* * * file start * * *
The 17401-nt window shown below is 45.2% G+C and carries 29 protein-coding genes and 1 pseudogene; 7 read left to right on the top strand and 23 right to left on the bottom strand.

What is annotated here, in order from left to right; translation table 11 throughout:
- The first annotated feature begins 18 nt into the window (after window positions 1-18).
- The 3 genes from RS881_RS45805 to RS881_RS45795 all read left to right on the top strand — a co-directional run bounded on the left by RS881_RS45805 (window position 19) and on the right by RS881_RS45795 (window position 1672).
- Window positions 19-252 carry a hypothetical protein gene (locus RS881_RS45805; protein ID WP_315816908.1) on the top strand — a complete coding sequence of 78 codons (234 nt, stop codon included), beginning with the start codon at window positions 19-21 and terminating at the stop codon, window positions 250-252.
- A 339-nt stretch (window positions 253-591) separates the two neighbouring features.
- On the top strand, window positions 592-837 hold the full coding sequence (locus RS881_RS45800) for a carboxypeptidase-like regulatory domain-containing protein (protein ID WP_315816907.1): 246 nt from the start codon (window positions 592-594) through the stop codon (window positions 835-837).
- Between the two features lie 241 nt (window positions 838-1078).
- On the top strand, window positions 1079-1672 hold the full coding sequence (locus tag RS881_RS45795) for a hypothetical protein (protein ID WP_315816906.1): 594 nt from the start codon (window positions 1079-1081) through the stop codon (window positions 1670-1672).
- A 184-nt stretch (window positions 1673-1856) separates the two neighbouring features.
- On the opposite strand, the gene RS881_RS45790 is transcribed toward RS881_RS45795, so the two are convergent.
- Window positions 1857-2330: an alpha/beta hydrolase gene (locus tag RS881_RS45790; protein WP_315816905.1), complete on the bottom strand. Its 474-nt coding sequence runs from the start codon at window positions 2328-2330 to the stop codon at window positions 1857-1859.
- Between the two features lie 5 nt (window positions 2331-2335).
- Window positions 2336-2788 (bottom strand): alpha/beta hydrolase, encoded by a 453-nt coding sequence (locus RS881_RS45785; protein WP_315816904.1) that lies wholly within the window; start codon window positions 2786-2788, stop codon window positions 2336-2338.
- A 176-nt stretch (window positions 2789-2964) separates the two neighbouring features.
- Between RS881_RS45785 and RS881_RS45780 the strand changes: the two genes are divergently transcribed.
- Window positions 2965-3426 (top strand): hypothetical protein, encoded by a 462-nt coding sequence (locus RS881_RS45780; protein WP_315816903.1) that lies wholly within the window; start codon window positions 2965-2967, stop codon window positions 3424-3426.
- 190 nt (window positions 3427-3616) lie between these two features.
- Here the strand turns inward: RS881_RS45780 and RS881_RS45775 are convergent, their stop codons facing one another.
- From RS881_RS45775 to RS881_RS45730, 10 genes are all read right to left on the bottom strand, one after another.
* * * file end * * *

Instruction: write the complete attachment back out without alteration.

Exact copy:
The 17401-nt window shown below is 45.2% G+C and carries 29 protein-coding genes and 1 pseudogene; 7 read left to right on the top strand and 23 right to left on the bottom strand.

What is annotated here, in order from left to right; translation table 11 throughout:
- The first annotated feature begins 18 nt into the window (after window positions 1-18).
- The 3 genes from RS881_RS45805 to RS881_RS45795 all read left to right on the top strand — a co-directional run bounded on the left by RS881_RS45805 (window position 19) and on the right by RS881_RS45795 (window position 1672).
- Window positions 19-252 carry a hypothetical protein gene (locus RS881_RS45805; protein ID WP_315816908.1) on the top strand — a complete coding sequence of 78 codons (234 nt, stop codon included), beginning with the start codon at window positions 19-21 and terminating at the stop codon, window positions 250-252.
- A 339-nt stretch (window positions 253-591) separates the two neighbouring features.
- On the top strand, window positions 592-837 hold the full coding sequence (locus RS881_RS45800) for a carboxypeptidase-like regulatory domain-containing protein (protein ID WP_315816907.1): 246 nt from the start codon (window positions 592-594) through the stop codon (window positions 835-837).
- Between the two features lie 241 nt (window positions 838-1078).
- On the top strand, window positions 1079-1672 hold the full coding sequence (locus tag RS881_RS45795) for a hypothetical protein (protein ID WP_315816906.1): 594 nt from the start codon (window positions 1079-1081) through the stop codon (window positions 1670-1672).
- A 184-nt stretch (window positions 1673-1856) separates the two neighbouring features.
- On the opposite strand, the gene RS881_RS45790 is transcribed toward RS881_RS45795, so the two are convergent.
- Window positions 1857-2330: an alpha/beta hydrolase gene (locus tag RS881_RS45790; protein WP_315816905.1), complete on the bottom strand. Its 474-nt coding sequence runs from the start codon at window positions 2328-2330 to the stop codon at window positions 1857-1859.
- Between the two features lie 5 nt (window positions 2331-2335).
- Window positions 2336-2788 (bottom strand): alpha/beta hydrolase, encoded by a 453-nt coding sequence (locus RS881_RS45785; protein WP_315816904.1) that lies wholly within the window; start codon window positions 2786-2788, stop codon window positions 2336-2338.
- A 176-nt stretch (window positions 2789-2964) separates the two neighbouring features.
- Between RS881_RS45785 and RS881_RS45780 the strand changes: the two genes are divergently transcribed.
- Window positions 2965-3426 (top strand): hypothetical protein, encoded by a 462-nt coding sequence (locus RS881_RS45780; protein WP_315816903.1) that lies wholly within the window; start codon window positions 2965-2967, stop codon window positions 3424-3426.
- 190 nt (window positions 3427-3616) lie between these two features.
- Here the strand turns inward: RS881_RS45780 and RS881_RS45775 are convergent, their stop codons facing one another.
- From RS881_RS45775 to RS881_RS45730, 10 genes are all read right to left on the bottom strand, one after another.